Ocular melanomas can develop out of any pigmented cell (also known as a “melanocyte”) within the eye and most of these pigmented cells reside in the three layers that comprise the “uveal tract”.
The uvea or uveal tract has three parts:
- The iris - which is the colored part of the eye that surrounds the dark pupil
- The ciliary body - which sits behind the iris and makes most of the fluid that circulates inside the eye
- The choroid - which is a thin layer of mostly blood vessels that sits in between the retina (the seeing part of the eye) and the sclera (the white of the eye) in the back of the eye
The term “ocular melanoma” covers cancers that develop out of pigmented cells in any of those locations, but in most cases, a more precise term like conjunctival, iris or choroidal melanoma is used to denote the location of origin. Melanomas that arise from each of these locations behave very differently, and very differently from those that occur on the skin.
Though surgery may be performed in certain circumstances to remove melanomas the majority of uveal melanomas are treated with radiation therapy as most choroidal melanomas are not amenable to surgical removal. There are several methods for delivering the radiation to the eye.
- Plaque brachytherapy is the most common method employed. Involves a surgical procedure performed in the operating room in which a metal disc is sutured (sewn) on the outside white of the eye (sclera), directly underneath the melanoma. The disc is custom made for each eye. There is shielding on all sides of the plaque but the bottom which means that very little radiation is directed outside the eye. The plaque stays in place for 3-5 days, and then is removed surgically. At that point the treatment is done and no residual radiation exists. At the New England Eye Center at Tufts Medical Center, most uveal melanomas are treated with a plaque.
- The Gamma Knife can be used to treat melanomas as well. Originally developed to treat brain tumors, the ophthalmologists, radiation oncologists, and neurosurgeons at Tufts Medical Center have been using Gamma Knife radiosurgery for certain ocular melanomas for over 15 years. The Gamma Knife treatment is a highly effective one day, non-surgical outpatient procedure.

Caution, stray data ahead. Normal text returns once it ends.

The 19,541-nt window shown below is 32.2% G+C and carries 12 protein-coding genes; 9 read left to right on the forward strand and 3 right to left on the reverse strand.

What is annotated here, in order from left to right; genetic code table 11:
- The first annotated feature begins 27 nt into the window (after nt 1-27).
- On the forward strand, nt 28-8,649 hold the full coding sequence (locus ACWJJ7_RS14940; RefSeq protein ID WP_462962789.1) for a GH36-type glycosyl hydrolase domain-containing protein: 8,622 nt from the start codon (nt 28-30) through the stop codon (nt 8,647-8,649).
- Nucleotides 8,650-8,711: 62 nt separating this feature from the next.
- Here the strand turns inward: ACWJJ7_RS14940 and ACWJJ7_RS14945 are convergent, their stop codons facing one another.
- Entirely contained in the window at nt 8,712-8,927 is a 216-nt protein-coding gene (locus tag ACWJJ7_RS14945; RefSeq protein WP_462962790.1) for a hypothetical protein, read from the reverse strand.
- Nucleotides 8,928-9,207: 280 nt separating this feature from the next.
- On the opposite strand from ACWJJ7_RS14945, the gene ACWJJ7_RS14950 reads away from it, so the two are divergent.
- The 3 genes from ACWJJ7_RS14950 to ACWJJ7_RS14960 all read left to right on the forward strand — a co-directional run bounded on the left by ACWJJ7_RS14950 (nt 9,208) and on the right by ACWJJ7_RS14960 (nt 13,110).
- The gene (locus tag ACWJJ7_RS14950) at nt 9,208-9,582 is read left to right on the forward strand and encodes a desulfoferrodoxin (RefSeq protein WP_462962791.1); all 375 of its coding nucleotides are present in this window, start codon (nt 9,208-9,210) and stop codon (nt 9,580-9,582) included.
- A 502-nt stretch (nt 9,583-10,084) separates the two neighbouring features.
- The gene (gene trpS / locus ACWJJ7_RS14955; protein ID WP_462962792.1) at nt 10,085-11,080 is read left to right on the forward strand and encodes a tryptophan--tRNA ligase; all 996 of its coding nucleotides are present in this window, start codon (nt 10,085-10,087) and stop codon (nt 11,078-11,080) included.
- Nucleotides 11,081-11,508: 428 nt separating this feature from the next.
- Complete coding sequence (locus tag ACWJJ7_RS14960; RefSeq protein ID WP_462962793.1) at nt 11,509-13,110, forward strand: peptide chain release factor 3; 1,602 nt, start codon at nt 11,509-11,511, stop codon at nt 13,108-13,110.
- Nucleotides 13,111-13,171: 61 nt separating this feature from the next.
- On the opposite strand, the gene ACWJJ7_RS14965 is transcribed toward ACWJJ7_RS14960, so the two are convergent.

- Proton beam irradiation can be used to treat melanomas as well. This technique involves a surgical procedure to place metal clips on the white of the eye in order to locate the melanoma for the subsequent therapy. The radiation is then delivered in about 5 sessions over a 10 day period.
- Enucleation is the surgical removal of the eyeball. It is usually employed for melanomas if there is no useful vision in the eye or under the rare circumstances that a prior radiation therapy has failed or produced significant side effects.
- Laser treatment as primary therapy for melanoma is not typically employed as primary treatment but is occasionally used as adjunctive treatment after radiation in certain cases.
Nearly all tumors can be controlled locally within the eye using radiation therapy.
What makes the Ocular Oncology Service at Tufts Medical Center special?
Experience – Drs. Duker and Mignano have over two decades of experience treating choroidal melanoma.
Options – Tufts Medical Center provides several options for choroidal melanoma therapy. We individualize the therapy for each patient.
Access to specialists if needed – We are a full service hospital that provides the highest quality of eye care and oncologic care for our patients under one roof.
Programs + Services
Ophthalmology (New England Eye Center) at Tufts Medical Center in Boston specializes in the testing and treatment of all types of eye diseases and visual problems.
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